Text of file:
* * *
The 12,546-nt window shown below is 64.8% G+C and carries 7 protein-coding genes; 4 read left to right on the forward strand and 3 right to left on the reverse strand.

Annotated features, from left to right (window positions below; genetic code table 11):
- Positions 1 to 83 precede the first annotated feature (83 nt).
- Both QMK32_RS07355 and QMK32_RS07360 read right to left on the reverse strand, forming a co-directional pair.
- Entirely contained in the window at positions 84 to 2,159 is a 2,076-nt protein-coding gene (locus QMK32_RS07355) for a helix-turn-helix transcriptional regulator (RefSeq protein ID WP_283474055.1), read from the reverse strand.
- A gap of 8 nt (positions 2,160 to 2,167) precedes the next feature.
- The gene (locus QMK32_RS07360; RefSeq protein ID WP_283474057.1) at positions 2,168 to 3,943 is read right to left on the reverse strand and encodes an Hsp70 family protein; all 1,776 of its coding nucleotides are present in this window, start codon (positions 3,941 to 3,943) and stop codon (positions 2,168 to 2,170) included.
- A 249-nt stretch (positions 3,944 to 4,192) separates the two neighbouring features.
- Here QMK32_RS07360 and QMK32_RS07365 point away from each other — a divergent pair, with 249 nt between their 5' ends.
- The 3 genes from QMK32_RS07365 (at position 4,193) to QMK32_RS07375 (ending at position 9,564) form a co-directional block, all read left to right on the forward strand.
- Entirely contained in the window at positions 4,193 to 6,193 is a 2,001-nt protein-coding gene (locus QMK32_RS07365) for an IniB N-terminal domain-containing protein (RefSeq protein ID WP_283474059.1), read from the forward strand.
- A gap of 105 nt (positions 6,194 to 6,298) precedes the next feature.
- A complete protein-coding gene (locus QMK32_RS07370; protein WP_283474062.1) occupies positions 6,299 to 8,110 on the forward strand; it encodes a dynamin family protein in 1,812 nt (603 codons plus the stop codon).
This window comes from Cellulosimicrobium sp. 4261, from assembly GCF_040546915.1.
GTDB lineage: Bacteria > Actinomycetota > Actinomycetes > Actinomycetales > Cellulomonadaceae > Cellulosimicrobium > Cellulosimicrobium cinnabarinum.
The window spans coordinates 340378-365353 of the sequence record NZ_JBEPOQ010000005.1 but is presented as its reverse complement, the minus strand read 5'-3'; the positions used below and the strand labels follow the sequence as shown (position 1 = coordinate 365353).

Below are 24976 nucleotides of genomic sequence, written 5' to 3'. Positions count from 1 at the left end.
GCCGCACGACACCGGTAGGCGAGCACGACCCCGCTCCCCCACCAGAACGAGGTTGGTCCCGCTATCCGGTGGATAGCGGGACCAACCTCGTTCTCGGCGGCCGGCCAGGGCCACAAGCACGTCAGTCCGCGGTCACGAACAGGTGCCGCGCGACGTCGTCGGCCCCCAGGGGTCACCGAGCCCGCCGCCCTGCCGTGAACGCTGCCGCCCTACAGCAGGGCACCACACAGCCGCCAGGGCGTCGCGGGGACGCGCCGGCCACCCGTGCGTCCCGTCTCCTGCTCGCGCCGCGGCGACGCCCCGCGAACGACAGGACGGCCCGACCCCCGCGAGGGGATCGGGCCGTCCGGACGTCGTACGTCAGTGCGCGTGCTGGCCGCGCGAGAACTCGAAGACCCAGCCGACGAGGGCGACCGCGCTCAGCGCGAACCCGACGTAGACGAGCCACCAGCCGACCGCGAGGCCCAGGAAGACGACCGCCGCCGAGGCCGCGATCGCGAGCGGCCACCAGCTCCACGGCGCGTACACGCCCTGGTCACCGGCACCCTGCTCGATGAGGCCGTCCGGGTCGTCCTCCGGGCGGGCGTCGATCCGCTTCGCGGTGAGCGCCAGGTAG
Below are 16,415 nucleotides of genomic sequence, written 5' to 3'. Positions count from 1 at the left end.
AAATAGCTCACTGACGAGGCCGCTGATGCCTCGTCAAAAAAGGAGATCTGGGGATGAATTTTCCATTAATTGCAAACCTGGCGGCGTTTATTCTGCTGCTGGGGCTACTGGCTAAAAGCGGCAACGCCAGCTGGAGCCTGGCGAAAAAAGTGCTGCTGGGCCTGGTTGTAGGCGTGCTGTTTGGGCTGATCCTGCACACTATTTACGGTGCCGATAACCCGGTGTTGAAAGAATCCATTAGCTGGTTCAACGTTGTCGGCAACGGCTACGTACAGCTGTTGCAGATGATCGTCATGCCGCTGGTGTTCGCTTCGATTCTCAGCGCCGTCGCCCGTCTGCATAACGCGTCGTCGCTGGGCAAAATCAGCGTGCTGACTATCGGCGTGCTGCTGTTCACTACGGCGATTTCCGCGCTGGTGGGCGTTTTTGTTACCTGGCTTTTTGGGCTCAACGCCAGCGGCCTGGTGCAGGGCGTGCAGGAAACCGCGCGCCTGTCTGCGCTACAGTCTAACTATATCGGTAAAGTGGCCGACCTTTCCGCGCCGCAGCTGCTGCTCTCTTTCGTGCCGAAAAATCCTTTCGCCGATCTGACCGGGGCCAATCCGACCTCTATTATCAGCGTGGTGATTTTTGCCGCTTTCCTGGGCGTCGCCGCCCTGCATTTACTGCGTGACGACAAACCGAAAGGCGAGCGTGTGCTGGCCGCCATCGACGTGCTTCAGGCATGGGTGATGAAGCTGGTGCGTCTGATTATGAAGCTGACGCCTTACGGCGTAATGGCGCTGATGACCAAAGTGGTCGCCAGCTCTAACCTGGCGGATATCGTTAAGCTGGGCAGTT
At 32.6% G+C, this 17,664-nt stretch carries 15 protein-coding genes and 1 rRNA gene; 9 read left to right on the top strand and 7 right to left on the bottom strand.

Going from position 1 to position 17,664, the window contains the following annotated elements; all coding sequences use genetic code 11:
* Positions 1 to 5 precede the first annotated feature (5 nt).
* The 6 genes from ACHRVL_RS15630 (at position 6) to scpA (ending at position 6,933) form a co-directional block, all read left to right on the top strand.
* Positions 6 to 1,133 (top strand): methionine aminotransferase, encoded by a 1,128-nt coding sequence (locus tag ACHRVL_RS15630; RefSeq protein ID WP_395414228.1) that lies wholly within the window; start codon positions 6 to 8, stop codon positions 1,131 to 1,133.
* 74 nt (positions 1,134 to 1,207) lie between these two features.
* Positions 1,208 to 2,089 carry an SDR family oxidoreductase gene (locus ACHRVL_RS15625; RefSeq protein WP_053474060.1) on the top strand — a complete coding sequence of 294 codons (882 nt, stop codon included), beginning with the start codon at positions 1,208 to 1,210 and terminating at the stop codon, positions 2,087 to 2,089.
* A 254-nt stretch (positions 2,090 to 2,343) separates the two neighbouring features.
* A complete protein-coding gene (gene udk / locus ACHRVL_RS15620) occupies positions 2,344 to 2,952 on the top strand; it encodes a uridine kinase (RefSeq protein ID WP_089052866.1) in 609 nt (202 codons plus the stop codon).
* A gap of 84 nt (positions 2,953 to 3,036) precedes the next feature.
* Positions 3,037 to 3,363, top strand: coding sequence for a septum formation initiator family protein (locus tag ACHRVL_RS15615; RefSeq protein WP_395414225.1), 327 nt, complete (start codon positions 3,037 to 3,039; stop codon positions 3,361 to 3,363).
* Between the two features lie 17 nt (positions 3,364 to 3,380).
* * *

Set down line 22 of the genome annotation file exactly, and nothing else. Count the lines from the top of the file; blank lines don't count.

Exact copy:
Going from position 1 to position 17,664, the window contains the following annotated elements; all coding sequences use genetic code 11: